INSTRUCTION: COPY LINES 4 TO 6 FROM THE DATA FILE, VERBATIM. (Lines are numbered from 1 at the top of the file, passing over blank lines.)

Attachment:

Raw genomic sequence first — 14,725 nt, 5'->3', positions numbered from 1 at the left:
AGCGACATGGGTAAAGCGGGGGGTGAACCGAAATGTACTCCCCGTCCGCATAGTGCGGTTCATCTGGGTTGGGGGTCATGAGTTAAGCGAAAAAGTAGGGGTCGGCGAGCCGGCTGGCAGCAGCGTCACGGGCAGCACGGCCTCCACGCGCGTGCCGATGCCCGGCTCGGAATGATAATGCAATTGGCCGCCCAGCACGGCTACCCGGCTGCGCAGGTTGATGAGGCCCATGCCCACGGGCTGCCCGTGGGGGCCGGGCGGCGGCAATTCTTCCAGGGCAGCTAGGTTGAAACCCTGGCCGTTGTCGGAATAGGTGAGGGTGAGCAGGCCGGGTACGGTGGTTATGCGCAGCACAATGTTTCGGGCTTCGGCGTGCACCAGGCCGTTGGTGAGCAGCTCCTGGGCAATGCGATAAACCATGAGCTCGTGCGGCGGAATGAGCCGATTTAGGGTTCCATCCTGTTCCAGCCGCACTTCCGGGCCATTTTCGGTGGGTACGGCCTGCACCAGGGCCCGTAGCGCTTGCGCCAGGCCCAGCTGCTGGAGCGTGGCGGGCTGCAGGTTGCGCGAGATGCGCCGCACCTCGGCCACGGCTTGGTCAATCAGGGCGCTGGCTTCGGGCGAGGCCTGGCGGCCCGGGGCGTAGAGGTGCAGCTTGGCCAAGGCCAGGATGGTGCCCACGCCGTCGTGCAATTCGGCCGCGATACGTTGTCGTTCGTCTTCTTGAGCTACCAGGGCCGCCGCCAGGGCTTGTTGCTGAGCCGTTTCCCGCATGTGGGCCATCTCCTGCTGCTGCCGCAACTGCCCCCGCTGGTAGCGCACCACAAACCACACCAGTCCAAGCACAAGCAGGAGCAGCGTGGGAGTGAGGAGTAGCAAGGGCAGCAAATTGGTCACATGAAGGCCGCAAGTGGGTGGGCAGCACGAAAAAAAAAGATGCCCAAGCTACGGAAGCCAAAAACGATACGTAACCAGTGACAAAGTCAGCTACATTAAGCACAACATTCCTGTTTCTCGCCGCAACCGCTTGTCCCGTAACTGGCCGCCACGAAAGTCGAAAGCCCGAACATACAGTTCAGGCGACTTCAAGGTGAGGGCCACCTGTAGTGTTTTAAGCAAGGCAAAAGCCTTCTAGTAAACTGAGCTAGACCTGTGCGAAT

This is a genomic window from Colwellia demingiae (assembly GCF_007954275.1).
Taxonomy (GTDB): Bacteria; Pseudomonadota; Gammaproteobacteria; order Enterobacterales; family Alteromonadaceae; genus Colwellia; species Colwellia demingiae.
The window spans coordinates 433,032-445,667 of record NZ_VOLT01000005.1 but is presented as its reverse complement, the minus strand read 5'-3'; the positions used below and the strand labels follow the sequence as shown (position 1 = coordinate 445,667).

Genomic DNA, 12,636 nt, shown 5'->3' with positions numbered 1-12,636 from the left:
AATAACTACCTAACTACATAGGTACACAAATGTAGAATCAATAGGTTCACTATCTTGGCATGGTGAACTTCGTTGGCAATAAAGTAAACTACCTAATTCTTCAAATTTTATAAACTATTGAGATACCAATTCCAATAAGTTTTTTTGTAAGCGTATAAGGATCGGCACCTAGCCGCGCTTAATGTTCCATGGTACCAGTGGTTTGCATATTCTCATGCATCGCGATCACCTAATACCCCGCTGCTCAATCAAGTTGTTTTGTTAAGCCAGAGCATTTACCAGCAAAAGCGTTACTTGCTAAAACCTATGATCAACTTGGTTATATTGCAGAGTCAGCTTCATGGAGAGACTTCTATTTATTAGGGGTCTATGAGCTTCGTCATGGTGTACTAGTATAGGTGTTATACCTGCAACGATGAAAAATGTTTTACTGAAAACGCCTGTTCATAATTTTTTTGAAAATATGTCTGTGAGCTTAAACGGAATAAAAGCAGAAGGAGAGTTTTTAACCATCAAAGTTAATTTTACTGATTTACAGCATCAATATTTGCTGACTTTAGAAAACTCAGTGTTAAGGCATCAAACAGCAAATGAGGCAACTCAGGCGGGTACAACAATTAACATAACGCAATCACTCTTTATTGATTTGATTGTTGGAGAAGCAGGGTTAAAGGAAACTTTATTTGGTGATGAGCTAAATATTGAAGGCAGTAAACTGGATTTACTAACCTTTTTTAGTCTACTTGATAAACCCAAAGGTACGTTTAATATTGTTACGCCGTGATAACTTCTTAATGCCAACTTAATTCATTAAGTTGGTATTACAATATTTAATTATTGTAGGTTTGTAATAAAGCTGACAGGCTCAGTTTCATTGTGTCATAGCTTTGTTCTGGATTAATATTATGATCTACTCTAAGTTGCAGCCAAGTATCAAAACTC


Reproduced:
Taxonomy (GTDB): Bacteria; Pseudomonadota; Gammaproteobacteria; order Enterobacterales; family Alteromonadaceae; genus Colwellia; species Colwellia demingiae.
The window spans coordinates 433,032-445,667 of record NZ_VOLT01000005.1 but is presented as its reverse complement, the minus strand read 5'-3'; the positions used below and the strand labels follow the sequence as shown (position 1 = coordinate 445,667).

Genomic DNA, 12,636 nt, shown 5'->3' with positions numbered 1-12,636 from the left: